I hear the same old insults and threats: “I gave you life, and I can take it away. You were a fucking mistake.” At 12 years old, I’ve heard these phrases dozens of times, and in the next seven years I would hear them dozens more.
The kicks stop. I can hear her talking but she is farther away. My head hurts; I still can’t breathe. All I can do is say “sorry” over and over again. Then I feel her hands grab my hair and twist my neck all the way back towards her. I can almost meet her eyes and I think my neck is about to snap. It somehow makes breathing even harder and I try to hold myself up to ease the pain. I see now why she stopped kicking me as she holds the knife in front of me. It’s a long serrated knife with two sharp points at the end.
“I can’t deal with you anymore. I gave you life, and I can take it away.” She presses the blade into my throat. At this point I stopped breathing, as a choice. She keeps saying that phrase. I can feel the teeth of the blade digging deeper into my throat. All I can think is, at least my little brother won’t have to see this. That is, until she starts to drag me towards Cammy’s room.
My mom pounds on my sister’s door and demands to be let in. Cammy does what she’s told. I tried to keep up with her and crawl at a quick pace to keep from having my hair ripped out of my skull. Ever since the surgery I had to treat my cerebral palsy, my legs have been extremely stiff and weak. But pain can be an effective motivator. She kicks my hands and feet out from under me says, “Stop crying, I wasn’t actually going to do it.” The droplets of blood from the tips of the serrated blade told me otherwise.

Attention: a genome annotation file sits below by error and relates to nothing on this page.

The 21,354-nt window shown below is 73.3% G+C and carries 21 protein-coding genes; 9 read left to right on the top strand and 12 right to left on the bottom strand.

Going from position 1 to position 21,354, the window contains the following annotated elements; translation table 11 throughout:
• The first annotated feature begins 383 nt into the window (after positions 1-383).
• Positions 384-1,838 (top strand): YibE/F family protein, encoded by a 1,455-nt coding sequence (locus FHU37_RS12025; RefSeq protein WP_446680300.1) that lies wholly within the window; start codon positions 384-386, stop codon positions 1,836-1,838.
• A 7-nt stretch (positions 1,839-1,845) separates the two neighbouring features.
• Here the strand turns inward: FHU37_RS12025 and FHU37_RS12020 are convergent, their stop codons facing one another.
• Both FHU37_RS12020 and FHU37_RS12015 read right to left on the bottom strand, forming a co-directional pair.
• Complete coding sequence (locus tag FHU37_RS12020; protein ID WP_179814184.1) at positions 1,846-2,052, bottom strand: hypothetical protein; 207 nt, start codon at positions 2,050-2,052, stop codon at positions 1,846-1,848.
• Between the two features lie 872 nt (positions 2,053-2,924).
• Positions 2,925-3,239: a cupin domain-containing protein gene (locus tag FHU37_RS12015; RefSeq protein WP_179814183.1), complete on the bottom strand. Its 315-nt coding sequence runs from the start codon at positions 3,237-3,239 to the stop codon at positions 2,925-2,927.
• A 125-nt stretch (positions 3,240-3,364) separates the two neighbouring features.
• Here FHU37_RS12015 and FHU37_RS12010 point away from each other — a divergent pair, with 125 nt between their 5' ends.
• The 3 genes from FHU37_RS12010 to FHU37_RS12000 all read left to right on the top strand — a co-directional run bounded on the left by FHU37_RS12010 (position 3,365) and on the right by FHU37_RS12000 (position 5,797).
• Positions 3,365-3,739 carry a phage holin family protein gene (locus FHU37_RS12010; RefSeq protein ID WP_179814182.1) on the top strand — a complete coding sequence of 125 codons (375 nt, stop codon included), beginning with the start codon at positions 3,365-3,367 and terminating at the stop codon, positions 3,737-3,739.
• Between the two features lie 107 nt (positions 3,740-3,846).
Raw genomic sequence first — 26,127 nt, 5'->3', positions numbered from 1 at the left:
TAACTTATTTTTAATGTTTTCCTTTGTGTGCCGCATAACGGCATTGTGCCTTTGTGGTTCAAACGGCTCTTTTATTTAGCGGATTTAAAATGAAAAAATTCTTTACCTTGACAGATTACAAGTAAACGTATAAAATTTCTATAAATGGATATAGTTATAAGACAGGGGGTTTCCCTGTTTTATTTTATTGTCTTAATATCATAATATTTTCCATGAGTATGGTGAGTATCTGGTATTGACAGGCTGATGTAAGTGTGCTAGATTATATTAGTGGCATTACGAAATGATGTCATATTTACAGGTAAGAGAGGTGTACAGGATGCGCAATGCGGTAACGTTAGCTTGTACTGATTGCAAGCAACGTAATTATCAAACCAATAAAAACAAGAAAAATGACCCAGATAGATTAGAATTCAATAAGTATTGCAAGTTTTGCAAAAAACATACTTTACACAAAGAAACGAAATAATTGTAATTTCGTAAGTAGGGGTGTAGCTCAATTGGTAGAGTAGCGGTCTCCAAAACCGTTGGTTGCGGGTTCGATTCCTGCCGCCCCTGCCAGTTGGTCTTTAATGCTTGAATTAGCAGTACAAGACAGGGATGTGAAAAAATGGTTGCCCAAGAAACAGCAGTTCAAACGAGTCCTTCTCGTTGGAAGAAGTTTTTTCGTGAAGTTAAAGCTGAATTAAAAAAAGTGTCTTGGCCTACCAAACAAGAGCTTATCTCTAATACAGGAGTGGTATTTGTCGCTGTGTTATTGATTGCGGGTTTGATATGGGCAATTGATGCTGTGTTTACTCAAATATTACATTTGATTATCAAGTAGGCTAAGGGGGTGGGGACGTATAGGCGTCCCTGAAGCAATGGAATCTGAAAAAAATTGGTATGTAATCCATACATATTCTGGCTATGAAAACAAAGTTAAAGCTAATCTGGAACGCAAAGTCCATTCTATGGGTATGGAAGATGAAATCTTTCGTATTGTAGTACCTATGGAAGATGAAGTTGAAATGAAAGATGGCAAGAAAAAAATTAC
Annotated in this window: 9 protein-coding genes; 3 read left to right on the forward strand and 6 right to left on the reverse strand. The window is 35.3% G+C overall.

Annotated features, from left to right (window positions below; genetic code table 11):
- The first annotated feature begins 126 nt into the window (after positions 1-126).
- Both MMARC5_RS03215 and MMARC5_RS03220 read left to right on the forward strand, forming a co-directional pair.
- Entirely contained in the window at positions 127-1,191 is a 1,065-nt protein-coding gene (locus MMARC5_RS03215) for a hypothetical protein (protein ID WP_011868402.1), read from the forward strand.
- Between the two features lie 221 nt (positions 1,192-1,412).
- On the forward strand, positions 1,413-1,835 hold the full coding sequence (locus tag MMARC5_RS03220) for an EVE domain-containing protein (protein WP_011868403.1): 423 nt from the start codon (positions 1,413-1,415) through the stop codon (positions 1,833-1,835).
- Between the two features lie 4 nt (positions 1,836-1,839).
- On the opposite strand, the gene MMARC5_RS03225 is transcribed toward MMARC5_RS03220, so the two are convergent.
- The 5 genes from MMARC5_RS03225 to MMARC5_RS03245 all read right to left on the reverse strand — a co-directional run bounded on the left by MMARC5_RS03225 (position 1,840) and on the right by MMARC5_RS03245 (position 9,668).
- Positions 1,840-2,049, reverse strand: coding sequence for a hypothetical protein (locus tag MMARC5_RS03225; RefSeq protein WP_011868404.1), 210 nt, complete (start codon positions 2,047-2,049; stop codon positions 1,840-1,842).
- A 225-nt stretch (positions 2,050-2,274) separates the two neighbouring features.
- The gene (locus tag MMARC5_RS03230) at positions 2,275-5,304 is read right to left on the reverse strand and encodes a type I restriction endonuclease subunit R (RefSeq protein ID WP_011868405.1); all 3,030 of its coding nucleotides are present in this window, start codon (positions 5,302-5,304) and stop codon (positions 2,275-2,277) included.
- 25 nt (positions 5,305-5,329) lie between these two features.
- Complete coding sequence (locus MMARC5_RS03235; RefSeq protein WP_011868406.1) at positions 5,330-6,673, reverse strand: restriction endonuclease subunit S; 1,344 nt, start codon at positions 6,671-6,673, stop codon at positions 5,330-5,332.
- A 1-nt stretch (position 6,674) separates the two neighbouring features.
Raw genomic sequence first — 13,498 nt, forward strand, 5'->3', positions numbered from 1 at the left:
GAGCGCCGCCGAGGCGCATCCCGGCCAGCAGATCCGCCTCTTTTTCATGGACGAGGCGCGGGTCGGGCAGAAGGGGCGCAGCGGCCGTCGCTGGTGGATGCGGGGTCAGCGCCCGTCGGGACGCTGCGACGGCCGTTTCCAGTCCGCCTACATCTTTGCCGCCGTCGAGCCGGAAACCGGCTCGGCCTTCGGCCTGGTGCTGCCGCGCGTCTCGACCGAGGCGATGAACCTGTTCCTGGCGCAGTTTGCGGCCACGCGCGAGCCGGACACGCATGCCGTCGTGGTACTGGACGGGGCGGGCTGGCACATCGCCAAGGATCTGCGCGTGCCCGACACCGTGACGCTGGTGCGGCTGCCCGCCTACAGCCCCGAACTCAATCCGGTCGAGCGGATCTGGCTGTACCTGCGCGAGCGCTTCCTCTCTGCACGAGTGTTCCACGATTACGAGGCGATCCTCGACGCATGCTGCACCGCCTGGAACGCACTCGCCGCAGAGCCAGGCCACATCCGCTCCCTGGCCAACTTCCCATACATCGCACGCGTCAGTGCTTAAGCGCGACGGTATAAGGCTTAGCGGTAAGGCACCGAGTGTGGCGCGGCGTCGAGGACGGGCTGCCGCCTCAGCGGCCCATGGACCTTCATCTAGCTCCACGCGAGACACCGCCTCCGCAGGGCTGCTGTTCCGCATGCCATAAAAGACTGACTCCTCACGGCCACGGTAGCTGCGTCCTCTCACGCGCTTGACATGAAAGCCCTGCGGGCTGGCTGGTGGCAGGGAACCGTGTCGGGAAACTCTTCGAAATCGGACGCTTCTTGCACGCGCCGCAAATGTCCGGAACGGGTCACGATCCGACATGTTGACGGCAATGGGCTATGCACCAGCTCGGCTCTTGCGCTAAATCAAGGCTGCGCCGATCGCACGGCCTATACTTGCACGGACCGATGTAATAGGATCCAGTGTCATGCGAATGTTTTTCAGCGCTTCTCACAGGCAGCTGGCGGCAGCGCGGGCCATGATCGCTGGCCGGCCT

I spent a couple of hours laying in the dark room, clinging to the carpet, repeating the phrase “That’s not my mommy, I want my real mom.” The abuse started when I was 10, when my mother relapsed and started using heroin after 10 years of being sober. She’d quit her drug use after I was born three and a half months premature. Despite having used drugs for a majority of her pregnancies, none of her previous children had any disability. Then, my brother was born with Down syndrome. Oftentimes, my mother would blame me for my brother’s disability. She would say that if I had learned to walk, she wouldn’t have waited so long to have another child.